"They will let us all be together at the hospital, right?"
Sometimes Daddy has to change our plans. It's not his fault; he has a job that keeps him in contact with the most influential people in our city. We are often asked to dinner, and that requires that I be prepared to change evening plans at a moment's notice.
Throughout my life, I seemed to always lose when winning was a sure thing. It wasn't until my very good friend, Vince Bernardin, asked me to read a book by the name of The Dream Giver, written by Bruce Wilkinson, that I discovered why. I took the book home and started reading immediately.
Quarantine has brought about the need for many changes in our lives. One of the major changes in households across the world is how we are feeding our families. Making it from one paycheck to the next, on a tight budget and with little wiggle room is how most families make it through the month. For the majority of families with school-aged children, their weekly grocery budget now has to sustain the hit of adding two more meals everyday for each child plus snacks. With many households not able to work due to mandated closures, the strain is made even worse. It's hard to not panic at a time like this, but take a deep breath and we will work this out together. I have gathered a few recipes that are easy to prepare and are really easy on the budget as well. Almost all of the item listed are available at the Dollar Tree, and because many item are meant for to be used multiple times (grated Parmesan cheese, flour, sugar and various spices), each will be even less costly.
We are living in trying times, and for some it can be really scary. Families are often faced with making a decision between putting food on the table or purchasing medication or enough fuel to make it to work. To add insult to an already injured budget, families that have budgets that have long included the school system feeding each child two meals a day, five days per week, can no longer claim that security. Companies are laying off their employees or are closing all together, leaving many without jobs and uncertain futures.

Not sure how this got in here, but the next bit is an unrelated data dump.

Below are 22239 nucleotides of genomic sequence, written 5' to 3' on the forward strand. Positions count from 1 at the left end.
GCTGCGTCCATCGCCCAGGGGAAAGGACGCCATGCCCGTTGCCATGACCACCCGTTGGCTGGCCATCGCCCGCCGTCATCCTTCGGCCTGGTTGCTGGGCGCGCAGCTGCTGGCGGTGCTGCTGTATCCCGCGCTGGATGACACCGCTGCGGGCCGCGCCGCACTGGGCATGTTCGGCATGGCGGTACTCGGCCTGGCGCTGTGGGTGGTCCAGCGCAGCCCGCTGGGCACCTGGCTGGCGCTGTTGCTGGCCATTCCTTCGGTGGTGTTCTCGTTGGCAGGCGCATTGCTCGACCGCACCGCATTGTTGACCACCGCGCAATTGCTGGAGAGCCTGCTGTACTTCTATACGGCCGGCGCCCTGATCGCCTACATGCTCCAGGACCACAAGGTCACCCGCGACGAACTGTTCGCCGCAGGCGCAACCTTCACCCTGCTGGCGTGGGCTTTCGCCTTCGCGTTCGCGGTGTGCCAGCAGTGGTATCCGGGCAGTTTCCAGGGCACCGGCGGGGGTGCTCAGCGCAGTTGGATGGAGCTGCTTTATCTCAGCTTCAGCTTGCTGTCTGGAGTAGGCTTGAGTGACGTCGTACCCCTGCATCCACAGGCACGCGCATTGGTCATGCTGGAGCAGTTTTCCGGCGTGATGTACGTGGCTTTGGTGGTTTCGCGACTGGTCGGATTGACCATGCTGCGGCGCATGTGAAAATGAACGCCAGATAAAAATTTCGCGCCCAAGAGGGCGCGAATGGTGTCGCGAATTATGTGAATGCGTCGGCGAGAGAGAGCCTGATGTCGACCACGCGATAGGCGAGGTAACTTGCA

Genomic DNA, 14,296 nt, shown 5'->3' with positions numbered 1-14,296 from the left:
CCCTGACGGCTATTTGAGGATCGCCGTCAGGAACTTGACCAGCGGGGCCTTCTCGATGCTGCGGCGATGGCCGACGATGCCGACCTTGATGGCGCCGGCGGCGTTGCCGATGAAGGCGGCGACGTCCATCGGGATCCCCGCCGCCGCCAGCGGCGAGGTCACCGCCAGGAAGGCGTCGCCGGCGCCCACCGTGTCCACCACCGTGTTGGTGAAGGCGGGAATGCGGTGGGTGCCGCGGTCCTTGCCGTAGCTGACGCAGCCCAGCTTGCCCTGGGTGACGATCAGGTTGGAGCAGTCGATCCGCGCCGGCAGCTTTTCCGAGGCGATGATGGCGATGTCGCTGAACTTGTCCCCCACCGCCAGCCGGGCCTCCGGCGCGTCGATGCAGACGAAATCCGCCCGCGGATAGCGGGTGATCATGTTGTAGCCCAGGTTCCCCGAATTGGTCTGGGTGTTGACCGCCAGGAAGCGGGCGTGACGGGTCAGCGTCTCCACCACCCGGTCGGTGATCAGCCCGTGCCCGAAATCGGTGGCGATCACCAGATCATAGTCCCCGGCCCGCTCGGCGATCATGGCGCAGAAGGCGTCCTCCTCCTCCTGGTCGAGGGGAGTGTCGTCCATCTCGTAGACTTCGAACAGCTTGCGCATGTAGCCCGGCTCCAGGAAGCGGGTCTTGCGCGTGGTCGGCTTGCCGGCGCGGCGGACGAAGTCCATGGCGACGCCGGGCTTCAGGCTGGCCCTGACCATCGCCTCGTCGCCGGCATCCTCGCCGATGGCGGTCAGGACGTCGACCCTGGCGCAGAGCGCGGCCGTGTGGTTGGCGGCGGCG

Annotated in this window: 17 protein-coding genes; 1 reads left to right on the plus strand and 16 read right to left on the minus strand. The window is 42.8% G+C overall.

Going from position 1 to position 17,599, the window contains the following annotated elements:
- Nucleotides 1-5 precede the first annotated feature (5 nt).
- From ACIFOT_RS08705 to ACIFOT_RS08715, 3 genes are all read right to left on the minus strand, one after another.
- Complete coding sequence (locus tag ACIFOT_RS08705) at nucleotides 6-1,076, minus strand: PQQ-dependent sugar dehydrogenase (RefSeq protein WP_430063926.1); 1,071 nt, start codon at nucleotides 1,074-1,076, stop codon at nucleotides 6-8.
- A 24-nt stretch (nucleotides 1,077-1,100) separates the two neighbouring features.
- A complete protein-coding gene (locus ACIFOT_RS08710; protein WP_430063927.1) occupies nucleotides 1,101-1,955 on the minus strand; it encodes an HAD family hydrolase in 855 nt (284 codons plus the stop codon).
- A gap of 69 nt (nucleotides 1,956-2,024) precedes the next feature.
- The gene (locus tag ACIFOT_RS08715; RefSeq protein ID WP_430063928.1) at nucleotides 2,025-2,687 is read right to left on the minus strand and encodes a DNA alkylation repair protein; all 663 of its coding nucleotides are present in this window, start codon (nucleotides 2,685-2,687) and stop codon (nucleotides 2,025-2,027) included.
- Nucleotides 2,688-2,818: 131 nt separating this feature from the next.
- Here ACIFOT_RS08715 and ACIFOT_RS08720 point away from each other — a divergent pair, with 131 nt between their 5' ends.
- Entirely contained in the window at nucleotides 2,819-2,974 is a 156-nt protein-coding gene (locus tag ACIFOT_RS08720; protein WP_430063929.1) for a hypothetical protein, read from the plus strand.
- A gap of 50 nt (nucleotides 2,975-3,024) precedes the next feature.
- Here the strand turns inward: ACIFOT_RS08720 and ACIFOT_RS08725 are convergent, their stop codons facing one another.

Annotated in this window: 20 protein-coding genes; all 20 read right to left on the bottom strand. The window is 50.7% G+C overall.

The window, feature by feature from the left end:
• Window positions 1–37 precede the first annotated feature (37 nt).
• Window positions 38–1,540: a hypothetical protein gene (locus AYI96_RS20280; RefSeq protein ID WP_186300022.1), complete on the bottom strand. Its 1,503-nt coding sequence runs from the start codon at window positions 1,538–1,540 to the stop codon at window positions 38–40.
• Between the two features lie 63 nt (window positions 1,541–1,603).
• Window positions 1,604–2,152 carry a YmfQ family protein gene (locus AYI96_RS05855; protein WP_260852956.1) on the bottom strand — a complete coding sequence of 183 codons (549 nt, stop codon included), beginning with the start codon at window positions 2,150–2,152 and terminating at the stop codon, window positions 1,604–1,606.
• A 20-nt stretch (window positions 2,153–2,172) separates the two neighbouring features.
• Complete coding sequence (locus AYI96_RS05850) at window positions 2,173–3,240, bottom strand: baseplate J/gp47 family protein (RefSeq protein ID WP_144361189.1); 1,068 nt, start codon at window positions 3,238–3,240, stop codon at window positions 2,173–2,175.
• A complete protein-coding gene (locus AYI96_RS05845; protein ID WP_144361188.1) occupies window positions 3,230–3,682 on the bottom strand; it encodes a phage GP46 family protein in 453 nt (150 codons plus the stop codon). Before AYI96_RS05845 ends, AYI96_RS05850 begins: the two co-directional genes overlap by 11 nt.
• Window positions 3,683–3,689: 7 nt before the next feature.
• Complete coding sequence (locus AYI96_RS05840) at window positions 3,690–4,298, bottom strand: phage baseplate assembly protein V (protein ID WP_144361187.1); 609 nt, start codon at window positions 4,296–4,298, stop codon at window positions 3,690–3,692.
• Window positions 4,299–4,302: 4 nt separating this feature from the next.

My family had some odd habits when I was growing up. One of the more particularly odd habits of my father was that electricity wasn't permitted in my home on Sundays. No television. No telephone. No stereos. We would gather in the living room or at the dining room table after church and we would play games, tell stories or record cassette tapes to send to the family members that were scattered across the United States. I was a child and thought my father's idea was absolutely stupid. Why in the world couldn't we just be like any other normal family and gather around the television every evening? That we didn't own a television, an action that was taken by my father as a means of discipline, during that period of time further fueled my desire to not be a part of the family gathering. Just as I look back and remember that feeling of "my family is sooooo weird", I can't help but smile at the warm memory of my family gathered around a bulky cassette recorder, before time and circumstances separated we five. It was fun in its purest form. I'm sure the cassette tapes have long been discarded, but the memory will play in my mind forever.